The original stretcher bar was a fixed corner, a design that does not allow for adjustments to keep the paint film taut. A new stretcher bar was made as well a float frame that matched the style of the previous frame. The painting was then delivered and installed at the client’s house.
In order to present the double-sided letter of French architect and sculptor Gilles-Paul Cauvet (1731 – 1788) we built a custom double-sided frame in the Louis XVI Neoclassical style with a 3/4″ width and a double mat. The frame was gilded and the pedestal was stained with light mahogany.
Cauvet was a prominent sculptor, architect, and designer at the French court. Sculptor for Louis XVI’s brother, the comte de Provence, later Louis XVIII, he also directed the Académie de Saint-Luc, the guild of decorative painters and sculptors. He designed carved boiserie (wood paneling) and furniture for houses in Paris. Many wood carvers were influenced by his book of engraved designs for interiors and furniture, which was published in 1777. We were happy to use our own ingenuity in woodcrafting to help present this bifold treasure.
This oil painting by an unknown artist is a strong example of a Victorian landscape. A thatched roof with plenty of character and too unruly for straight lines. A modest mother and child, off-center and not interested in being the focus of attention. The unhitched wagon, the open front door, the sense of daily activities ongoing, and the closeness of the house, clipped by the left and right margin, gives an intimate yet homely perspective.
The work is old, dating back to pre-1900s, and the artist used a prepared board with gesso, which unfortunately cracked with water damage and in some places broke away. The first step was to stabilize and clean the board, and then in-fill where part of gesso had been lost. Topical repairs were then carried out with in-painting and consolidation of the surface. Restoration concluded with a custom Dutch frame with a high front and dark panel.
A fundamental principle of landscape painting is scene composition. Over the course of several months, while we have tackled the Olendorf (1924-1996) collection, there is a trait of his work that we have been enamored by. Pictures in pictures might be the best way to describe it. We wanted to offer a case study.
In this picture you’ll notice dynamic contrast. This is achieved through the opposing colors of the principle elements: the two cars, the white building, the brown horse, the flecks of brown and yellow flowers on the second floor balcony. This a rich and dynamic scene.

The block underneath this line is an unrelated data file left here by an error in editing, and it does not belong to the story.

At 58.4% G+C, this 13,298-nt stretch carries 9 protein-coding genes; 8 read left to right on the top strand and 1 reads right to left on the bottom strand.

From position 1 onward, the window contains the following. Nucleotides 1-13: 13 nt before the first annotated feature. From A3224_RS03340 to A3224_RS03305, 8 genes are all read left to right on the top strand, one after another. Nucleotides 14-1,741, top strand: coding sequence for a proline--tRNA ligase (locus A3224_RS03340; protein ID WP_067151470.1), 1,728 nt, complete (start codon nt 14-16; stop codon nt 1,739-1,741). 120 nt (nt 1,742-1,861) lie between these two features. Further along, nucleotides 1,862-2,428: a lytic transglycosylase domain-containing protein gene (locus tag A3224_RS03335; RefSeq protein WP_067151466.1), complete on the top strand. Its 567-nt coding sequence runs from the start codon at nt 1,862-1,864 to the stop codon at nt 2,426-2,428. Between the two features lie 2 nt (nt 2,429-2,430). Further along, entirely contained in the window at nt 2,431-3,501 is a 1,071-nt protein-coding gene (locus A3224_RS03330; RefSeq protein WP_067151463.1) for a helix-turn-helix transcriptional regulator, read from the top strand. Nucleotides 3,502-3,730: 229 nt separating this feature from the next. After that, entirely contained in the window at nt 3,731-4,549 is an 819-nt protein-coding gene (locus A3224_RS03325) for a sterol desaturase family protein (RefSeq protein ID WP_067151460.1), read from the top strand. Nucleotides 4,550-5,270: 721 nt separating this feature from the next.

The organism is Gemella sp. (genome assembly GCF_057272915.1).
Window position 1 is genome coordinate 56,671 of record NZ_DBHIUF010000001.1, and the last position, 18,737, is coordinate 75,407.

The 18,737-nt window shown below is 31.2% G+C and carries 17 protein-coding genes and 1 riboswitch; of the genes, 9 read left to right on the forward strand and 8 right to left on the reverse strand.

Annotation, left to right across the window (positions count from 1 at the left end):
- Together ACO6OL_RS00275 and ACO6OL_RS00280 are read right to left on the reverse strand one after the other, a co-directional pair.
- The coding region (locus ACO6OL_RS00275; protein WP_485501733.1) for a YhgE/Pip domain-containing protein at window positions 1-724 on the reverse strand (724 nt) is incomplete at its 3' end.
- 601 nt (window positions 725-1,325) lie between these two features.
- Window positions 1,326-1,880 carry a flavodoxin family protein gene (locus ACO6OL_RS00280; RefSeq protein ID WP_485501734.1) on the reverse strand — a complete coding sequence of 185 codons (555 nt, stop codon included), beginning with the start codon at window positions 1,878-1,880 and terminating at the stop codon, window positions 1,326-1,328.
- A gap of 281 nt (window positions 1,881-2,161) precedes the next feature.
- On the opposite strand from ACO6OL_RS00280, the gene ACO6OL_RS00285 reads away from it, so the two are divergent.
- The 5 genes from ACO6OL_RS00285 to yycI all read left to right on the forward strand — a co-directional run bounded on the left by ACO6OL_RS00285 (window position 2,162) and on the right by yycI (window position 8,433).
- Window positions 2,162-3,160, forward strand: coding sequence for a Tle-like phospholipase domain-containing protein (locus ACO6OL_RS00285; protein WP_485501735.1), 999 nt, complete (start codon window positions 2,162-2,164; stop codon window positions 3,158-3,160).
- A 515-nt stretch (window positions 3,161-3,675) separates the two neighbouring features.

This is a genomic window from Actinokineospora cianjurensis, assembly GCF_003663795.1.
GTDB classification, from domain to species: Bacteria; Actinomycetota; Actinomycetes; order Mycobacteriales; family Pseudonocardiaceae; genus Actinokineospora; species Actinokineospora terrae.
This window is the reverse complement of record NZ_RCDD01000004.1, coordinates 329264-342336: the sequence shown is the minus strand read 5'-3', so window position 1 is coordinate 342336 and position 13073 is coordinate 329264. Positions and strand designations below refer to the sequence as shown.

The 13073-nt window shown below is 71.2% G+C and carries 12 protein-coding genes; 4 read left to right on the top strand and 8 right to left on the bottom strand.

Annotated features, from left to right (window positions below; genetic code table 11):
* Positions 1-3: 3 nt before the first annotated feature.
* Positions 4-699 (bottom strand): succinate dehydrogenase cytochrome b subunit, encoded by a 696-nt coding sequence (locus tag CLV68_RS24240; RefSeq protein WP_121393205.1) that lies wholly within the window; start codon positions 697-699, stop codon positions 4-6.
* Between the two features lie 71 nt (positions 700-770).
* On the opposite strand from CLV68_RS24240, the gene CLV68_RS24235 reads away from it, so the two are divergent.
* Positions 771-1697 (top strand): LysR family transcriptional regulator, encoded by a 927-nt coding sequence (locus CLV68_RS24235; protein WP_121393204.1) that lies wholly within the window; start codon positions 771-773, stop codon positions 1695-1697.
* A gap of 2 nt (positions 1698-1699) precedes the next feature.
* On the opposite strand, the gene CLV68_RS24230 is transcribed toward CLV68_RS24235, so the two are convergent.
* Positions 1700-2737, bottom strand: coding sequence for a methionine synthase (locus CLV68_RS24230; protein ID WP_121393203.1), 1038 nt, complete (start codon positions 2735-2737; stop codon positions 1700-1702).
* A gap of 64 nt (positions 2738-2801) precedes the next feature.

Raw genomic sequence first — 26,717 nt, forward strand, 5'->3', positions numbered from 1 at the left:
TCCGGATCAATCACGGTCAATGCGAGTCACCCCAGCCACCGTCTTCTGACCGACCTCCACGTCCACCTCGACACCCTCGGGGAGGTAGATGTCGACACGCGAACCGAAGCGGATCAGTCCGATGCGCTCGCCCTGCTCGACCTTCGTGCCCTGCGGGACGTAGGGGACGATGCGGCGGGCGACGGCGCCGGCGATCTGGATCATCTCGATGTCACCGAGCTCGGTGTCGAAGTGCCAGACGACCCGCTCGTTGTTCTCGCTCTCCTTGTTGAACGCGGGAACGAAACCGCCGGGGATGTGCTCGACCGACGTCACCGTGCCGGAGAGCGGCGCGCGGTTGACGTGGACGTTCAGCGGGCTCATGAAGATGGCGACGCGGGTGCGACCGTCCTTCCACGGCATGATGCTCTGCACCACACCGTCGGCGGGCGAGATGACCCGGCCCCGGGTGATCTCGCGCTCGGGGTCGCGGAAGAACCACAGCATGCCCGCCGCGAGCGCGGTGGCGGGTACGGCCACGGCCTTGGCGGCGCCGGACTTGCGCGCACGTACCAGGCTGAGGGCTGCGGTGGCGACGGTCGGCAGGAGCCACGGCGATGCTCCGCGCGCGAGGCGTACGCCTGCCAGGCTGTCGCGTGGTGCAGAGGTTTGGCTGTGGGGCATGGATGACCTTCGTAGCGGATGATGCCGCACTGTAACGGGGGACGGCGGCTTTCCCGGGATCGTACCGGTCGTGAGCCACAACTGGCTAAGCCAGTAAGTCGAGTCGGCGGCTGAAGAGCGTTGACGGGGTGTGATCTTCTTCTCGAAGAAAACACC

Scanning to the other side of the landscape you’ll see the same red car, but now there’s a pink car tucked behind a pair of trees. With only one person in this picture it’s as if the time of day has completely changed, and things are much quieter and much slower.
Pull back a little to this picture and you’ll see the building in full view, along with the people, and a touch of blue sky. But the focal point, where the color has the most emphasis, becomes the red car. From it there is a strong vertical line going straight up to the flag, the apex of the roof, and the blue sky. A height is given to man, his achievements, and his direction. And it is balanced by the natural growth of the trees framing the left third. The theme of man versus nature is at its strongest in this picture.
Now pull back to the full image and suddenly the dirt foreground and the presence of the horse completely change the dynamics. From a forrest, man has etched out a little trade store, and this transition period is still underscored by the different transportation modes: the cars and the horse. The emphasis of the red car drops a bit with the inclusion of the horse, and what you’re left with is something that is not yet defined, something in flux and change. You have an oasis. A little reprieve. Something off the beaten path. Something unique. Something with the charm of Olendorf.